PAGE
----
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Finding a Pathway to Teaching Feature Story
Orange County’s community college teacher education programs are molding heroes.
Steve Bautista is among those at the helm, having served as a professor, counselor and program coordinator at the Santa Ana College’s Center for Teacher Education for the past 21 years. At the Center for Teacher Education, Bautista oversees the daily operation of a multifaceted academic and student services program aimed at preparing the next generation of educators – educators recognized as heroes during National Teacher Day on May 4 and Teacher Appreciation week throughout the first week of May.
“Teachers and other educators provide food, resources, counseling, a safe space, a quiet place for children young and old to study,” Bautista said. “All that was gone when schools shut down during the pandemic, yet every teacher I know worked above and beyond to make the remote experience as positive as it could be.”
Serena Vasquez is among them. The former Santa Ana College student went on to earn a bachelor’s degree in child and adolescent studies from Cal State Fullerton and is now teaching at Orange County Head Start.
“It feels rewarding to work here with the little ones, to get them started on their education, to help mold them to be good kids, to teach them about proper behavior and manners and to introduce them to letters and numbers and prepare them for kindergarten,” said Vasquez.
Vasquez had been contemplating a teaching career when she first enrolled at Santa Ana College, but her mind was made up after learning about the Center for Teacher Education. “It was nothing but support,” she said. “Conferences were offered, workshops were available, guidance was in place. It was all critical in setting me on a path to where I am now and it encouraged me to become a teacher.”
Funding from the LA/OC Regional Consortium Strong Workforce Program has played a major role, Bautista said, by supporting teacher preparation initiatives, outreach, pre-professional development, and connecting students with jobs.
“All of our colleges in Orange County were at different levels when we started this and the Strong Workforce Dollars have helped us work together, coordinate our efforts, build capacity, and really strengthen curriculum.”
Included is the Orange County Careers in Education Pathway Collaborative, a Strong Workforce Program-funded partnership that includes seven of the region’s nine community colleges – Santiago Canyon, Santa Ana, Fullerton, Irvine Valley, Golden West, Saddleback, and Coastline – to create streamlined high school-to-career pathways. The Pathway Collaborative addresses the growing demand for teachers by developing early work-based learning opportunities, improving diversity, creating certificates and degrees that lead to employment, and bolstering transfer pathways to bachelor’s degree and state credentialing programs.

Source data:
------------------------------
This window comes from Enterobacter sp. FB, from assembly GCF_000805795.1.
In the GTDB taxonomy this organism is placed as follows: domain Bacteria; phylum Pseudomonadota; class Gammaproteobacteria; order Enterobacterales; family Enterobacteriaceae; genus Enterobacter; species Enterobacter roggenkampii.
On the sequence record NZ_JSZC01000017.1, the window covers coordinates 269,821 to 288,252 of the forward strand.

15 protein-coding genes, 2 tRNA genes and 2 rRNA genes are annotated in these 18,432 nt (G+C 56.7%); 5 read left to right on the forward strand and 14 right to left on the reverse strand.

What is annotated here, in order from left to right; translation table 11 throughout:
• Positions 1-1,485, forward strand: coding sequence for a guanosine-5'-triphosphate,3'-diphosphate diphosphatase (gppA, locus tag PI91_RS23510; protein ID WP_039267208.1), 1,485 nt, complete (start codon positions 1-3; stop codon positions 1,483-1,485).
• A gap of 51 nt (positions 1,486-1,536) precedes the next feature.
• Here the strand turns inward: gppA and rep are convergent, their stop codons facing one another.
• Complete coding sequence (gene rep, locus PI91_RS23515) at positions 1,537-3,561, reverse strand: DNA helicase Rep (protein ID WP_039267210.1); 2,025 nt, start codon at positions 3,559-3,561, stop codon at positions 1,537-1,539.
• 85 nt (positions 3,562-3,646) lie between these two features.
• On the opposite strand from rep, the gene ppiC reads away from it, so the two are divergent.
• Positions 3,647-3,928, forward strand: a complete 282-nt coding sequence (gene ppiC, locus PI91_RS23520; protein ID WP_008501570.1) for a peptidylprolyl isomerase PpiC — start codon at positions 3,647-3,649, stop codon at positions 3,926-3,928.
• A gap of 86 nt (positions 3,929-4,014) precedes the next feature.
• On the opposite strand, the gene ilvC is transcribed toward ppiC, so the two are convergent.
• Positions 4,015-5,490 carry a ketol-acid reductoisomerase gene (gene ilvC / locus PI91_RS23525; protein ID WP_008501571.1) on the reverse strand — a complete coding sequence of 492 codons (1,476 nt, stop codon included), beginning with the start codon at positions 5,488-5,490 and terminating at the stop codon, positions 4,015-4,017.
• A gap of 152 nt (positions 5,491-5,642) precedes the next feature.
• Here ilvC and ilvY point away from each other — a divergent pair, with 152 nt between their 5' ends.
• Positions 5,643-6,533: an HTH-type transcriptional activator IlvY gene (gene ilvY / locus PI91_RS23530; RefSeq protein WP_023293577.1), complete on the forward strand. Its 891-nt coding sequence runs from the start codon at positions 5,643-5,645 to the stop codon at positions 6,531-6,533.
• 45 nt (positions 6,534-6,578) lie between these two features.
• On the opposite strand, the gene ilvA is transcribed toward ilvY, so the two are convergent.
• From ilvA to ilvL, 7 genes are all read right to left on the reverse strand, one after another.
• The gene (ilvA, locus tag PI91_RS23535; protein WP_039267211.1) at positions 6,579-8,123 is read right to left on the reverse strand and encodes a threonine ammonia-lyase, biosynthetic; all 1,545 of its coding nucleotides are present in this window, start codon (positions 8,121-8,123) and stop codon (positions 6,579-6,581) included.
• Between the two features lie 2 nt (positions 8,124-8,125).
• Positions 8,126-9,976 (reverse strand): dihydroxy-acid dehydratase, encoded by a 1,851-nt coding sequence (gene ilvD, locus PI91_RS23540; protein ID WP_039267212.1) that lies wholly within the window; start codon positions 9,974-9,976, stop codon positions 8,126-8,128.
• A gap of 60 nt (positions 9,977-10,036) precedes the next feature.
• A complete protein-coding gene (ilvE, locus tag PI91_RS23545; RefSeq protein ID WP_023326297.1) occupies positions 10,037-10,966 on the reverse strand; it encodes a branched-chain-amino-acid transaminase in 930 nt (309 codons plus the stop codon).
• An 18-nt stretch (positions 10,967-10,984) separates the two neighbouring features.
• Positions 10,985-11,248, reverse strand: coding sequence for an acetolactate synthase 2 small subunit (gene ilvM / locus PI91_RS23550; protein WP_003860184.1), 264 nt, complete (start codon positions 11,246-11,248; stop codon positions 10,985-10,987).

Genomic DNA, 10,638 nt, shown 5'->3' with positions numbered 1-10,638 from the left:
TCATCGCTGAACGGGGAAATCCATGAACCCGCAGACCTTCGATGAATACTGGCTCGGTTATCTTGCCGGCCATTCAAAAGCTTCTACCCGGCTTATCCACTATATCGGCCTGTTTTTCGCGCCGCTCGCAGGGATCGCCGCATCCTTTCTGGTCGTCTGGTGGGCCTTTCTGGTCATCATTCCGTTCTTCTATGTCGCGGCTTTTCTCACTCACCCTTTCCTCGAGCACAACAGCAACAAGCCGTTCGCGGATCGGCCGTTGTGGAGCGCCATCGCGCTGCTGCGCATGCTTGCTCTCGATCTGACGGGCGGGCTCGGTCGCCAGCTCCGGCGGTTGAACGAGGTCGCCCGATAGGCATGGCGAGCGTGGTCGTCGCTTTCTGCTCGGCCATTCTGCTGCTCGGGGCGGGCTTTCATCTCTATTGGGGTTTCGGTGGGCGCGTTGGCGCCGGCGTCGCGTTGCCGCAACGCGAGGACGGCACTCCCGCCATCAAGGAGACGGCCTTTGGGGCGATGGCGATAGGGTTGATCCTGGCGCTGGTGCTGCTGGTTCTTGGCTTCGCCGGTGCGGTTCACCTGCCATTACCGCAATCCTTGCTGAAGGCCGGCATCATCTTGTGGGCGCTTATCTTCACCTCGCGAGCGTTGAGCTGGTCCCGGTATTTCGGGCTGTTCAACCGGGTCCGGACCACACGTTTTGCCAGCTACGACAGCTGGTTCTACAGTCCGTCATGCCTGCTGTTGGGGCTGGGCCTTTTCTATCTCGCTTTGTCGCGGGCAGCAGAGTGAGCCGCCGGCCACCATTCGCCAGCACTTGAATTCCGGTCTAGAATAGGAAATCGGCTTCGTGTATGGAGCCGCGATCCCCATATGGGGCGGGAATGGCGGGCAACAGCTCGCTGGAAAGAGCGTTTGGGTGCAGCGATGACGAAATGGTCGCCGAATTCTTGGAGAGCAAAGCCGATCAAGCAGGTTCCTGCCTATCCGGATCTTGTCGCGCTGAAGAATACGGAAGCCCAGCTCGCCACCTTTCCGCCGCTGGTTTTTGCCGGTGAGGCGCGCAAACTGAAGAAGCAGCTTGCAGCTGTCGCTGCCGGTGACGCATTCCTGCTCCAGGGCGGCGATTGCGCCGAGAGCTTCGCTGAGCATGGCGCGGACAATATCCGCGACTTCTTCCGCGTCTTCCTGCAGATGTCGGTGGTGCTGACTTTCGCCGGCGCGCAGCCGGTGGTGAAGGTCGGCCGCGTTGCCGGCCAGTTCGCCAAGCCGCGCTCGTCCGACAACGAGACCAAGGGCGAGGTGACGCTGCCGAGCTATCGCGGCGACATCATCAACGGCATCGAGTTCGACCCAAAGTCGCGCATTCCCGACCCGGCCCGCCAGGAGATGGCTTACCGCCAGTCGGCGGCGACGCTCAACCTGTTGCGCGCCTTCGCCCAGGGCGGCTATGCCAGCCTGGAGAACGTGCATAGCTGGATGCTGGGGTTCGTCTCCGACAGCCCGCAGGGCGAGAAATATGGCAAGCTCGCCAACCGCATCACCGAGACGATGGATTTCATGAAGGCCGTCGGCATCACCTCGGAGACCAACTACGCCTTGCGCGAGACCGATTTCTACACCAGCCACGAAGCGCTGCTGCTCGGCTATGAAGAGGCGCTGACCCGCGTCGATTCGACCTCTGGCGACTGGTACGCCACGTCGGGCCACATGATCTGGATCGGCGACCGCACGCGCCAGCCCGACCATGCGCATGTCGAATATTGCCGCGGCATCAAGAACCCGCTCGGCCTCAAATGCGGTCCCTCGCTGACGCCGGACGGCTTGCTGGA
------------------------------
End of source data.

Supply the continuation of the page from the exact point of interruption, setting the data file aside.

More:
Some 55% of students who earn a credential through the California State University system started their journey to becoming a teacher at a California community college.
“Good teachers change lives,” said Janis Perry, project director of the Orange County Careers in Education Pathway Collaborative and chair of Santiago Canyon College’s Education Department. They believe that all students can learn and they’re committed to making a difference in society. Those are the people we’re looking for. Those are the ones our programs are here to support.”
Santiago Canyon College’s Pathways to Teaching Program is one such initiative; it offers counseling services for future teachers, opportunities for volunteer and fieldwork experience, workshops, and more.
Bautista found his path to education while studying as a graduate student studying psychology at Cal State Fullerton and working as a graduate assistant at the Santa Ana College Transfer Center. He ended up pivoting to a focus on counseling and teaching. He’s been working at community colleges for more than two decades since.
His responsibilities are focused on identifying people who want to become teachers and building partnerships with colleges and universities. “I have had the opportunity to work with students who progress to become teachers, counselors, high school principals, professors, and even the president of a community college. It’s very rewarding,” he said.
“One of the things we do at a community college is help our students determine the best setting for them to work in. Is it preschool, elementary, special education, high school, college? Maybe it’s not even teaching. Maybe it’s counseling. As they enter the pipeline, we help them discern the kind of setting they would be most comfortable working in,” shared Bautista.
“I like helping students figure it all out and get them on a path toward their passion.”
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